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Kelly (2001), Ledingham and Bruning (2001), Wilson (2001), and Woodward (2000), suggest the following in planning public relations programs or activities: research, planning, implementation, monitoring, evaluation, and stewardship.


Research is the first phase of public relations planning, and aims to identify the needs of the community in the organization's area of expertise. At this phase, a SWOT (strengths, weaknesses, opportunities, and threats) analysis of an organization's environment is required. Ledingham and Bruning (2001) advise creating a list of all key constituencies, circulating the list throughout the organization to gain insight into the relationships between the organization and the key publics identified, and identifying the needs of the community. The research phase should target all internal (e.g., employees, board members, and volunteers) and external (e.g., donors, clients, government officials, and members of the media) stakeholders, and should help identify the relationships between the stakeholders and the organization.


Information gathered during the research process is used to further the second phase: planning. The planning phase will specify problems related to communication (e.g., image problems, lack of community or financial support, or crisis management). This makes it possible to define the audience, the communication effect, and the message. The planning will identify necessary funding expenses related to printing, mailing, and labor costs. A public relations budget should be cost-effective.


The implementation aims to design activities related to the objectives stated in the planning phase. This is the phase during which a public relations campaign is being launched to raise awareness on key topics or issues of interest.


At the monitoring phase, organizations carefully observe and track behavioral, environmental, and attitudinal changes through surveys, questionnaires, or observation, to measure community response regarding the public relations plan. For example, nonprofit organizations may monitor whether there is correlation between the implementation of the public relations plan and increase in monetary and nonmonetary supports received from the overall community.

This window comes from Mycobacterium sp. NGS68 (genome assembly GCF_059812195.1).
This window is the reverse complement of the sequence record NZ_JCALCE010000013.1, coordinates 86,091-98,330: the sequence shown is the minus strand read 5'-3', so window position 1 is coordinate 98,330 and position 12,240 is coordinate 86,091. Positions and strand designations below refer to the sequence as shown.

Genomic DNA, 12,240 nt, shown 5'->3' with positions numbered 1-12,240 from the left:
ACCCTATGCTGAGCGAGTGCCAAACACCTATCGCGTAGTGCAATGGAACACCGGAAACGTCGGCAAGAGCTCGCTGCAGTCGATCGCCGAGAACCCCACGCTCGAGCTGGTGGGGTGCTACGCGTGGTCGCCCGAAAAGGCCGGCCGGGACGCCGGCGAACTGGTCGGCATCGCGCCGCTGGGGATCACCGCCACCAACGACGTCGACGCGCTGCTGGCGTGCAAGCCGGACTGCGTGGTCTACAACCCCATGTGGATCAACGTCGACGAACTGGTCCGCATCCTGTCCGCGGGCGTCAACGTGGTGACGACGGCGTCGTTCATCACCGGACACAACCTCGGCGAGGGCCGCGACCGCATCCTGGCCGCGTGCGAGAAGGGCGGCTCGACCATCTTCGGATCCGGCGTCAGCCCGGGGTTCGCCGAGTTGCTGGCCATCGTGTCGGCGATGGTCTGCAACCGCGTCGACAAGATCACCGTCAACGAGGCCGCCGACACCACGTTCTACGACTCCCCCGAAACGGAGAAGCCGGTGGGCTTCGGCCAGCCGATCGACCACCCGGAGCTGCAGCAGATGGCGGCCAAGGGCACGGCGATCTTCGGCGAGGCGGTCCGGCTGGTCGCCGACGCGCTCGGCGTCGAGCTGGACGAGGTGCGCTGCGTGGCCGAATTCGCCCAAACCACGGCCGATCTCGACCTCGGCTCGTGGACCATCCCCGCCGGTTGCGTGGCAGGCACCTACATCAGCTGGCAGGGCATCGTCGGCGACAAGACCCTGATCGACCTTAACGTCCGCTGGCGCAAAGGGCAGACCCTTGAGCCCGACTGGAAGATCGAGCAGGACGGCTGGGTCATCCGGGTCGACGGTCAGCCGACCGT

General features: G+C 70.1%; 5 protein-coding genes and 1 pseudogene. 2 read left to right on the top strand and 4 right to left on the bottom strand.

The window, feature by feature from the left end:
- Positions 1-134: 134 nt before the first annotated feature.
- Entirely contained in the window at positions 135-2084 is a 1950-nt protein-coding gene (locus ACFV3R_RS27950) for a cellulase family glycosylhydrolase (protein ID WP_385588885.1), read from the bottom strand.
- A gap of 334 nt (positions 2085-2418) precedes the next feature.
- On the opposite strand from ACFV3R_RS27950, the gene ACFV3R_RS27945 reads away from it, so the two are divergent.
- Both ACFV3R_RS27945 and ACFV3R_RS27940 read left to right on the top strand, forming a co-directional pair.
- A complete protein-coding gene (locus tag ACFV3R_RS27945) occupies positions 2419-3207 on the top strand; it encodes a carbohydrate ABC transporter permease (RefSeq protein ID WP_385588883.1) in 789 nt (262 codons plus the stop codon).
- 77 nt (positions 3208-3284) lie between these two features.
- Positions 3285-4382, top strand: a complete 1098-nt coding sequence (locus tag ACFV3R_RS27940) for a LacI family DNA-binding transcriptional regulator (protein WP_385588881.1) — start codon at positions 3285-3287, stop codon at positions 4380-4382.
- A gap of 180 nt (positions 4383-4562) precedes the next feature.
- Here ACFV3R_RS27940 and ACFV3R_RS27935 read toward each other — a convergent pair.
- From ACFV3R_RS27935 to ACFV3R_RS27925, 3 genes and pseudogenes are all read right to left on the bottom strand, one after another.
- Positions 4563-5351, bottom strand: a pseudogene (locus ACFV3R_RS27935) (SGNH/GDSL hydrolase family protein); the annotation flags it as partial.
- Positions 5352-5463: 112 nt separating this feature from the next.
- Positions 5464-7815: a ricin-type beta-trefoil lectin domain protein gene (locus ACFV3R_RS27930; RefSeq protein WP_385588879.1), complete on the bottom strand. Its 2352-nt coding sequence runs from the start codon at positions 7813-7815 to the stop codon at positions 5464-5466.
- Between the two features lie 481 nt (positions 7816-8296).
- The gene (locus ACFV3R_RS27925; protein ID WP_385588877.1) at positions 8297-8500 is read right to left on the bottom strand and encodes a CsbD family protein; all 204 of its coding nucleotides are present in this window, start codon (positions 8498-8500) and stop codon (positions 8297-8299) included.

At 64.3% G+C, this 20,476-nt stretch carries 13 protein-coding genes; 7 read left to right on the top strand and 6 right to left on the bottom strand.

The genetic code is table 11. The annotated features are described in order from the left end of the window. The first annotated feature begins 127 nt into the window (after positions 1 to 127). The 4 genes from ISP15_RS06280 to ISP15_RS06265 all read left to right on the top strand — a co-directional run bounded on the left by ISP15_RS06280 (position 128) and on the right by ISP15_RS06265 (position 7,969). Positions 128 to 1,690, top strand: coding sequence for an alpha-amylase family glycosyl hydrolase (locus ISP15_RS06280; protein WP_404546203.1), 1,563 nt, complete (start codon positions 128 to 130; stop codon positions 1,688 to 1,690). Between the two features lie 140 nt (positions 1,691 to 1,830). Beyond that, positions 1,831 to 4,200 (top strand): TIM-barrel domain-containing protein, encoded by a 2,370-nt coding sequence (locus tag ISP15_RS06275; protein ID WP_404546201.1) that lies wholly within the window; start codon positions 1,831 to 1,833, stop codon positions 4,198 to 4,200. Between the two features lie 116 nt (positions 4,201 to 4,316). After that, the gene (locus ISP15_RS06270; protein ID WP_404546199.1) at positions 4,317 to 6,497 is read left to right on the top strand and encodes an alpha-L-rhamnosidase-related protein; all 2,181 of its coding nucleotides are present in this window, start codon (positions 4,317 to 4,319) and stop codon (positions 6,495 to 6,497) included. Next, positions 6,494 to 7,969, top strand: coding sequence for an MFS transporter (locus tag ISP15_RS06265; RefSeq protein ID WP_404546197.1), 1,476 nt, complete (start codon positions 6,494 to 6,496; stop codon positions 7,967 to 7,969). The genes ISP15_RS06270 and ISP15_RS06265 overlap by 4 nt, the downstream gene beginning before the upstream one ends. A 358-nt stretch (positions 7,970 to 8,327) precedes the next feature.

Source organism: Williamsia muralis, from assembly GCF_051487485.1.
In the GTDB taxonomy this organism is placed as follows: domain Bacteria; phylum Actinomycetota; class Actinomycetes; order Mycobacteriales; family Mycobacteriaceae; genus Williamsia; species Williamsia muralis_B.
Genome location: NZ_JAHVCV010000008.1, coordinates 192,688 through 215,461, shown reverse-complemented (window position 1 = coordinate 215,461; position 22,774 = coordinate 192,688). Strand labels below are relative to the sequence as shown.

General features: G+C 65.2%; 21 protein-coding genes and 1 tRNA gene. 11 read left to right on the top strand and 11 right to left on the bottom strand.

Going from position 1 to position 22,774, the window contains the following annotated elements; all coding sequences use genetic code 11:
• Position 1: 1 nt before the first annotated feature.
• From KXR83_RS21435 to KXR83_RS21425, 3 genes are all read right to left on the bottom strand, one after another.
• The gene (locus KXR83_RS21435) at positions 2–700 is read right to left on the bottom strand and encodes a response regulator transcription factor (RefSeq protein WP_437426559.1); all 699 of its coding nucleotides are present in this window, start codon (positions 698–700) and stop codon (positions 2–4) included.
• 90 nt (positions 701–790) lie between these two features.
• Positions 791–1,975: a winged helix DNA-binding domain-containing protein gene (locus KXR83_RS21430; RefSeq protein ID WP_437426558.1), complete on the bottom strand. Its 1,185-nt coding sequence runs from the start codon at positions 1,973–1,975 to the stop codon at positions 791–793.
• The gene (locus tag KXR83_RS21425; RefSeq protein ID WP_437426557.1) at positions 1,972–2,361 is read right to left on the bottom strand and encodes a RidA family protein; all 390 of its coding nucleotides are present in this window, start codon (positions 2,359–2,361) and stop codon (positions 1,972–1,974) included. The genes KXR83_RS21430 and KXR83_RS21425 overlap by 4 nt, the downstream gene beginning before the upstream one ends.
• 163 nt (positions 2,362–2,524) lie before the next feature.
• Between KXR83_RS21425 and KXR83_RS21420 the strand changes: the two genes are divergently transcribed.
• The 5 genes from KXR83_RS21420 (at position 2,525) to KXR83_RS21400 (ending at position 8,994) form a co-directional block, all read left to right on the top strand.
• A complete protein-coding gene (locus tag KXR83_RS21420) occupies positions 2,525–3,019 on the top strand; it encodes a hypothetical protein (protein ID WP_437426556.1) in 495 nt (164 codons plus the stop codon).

During the evaluation phase, organizations assess the effectiveness of a public relations plan. Evaluation can include facets of planning, process, and outcomes.


The last phase is stewardship, which is the opportunity for organizations to prepare the foundation for future interactions with stakeholders. As Kelly (2001) explains, stewardship "not only ensures continuity in the public relations process but also promotes ethical behavior by practitioners and their organizations" (p. 283).


Community relations programs aim to show how an organization practices its social responsibilities. These programs are targeted at the macro level, the community at large, and specific segments of it. The micro level is focused on the individual, client, or patron. These programs start with the organization's strategic plans and values. Program values guide the strategic planning, assist in recruiting, help with preparing grant proposals, and fund-raising. Community relations programs and activities should be based on mutual benefits, value and worth, long-term viability, and return on investment.

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